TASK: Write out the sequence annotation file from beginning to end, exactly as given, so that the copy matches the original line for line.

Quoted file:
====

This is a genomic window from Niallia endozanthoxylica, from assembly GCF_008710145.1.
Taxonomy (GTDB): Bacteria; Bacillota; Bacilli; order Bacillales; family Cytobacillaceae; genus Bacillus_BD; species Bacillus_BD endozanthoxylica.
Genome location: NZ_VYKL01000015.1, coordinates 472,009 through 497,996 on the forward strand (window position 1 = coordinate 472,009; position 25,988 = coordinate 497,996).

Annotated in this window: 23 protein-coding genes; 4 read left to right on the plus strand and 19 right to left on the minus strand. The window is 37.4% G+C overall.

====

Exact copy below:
This is a genomic window from Niallia endozanthoxylica, from assembly GCF_008710145.1.
Taxonomy (GTDB): Bacteria; Bacillota; Bacilli; order Bacillales; family Cytobacillaceae; genus Bacillus_BD; species Bacillus_BD endozanthoxylica.
Genome location: NZ_VYKL01000015.1, coordinates 472,009 through 497,996 on the forward strand (window position 1 = coordinate 472,009; position 25,988 = coordinate 497,996).

Annotated in this window: 23 protein-coding genes; 4 read left to right on the plus strand and 19 right to left on the minus strand. The window is 37.4% G+C overall.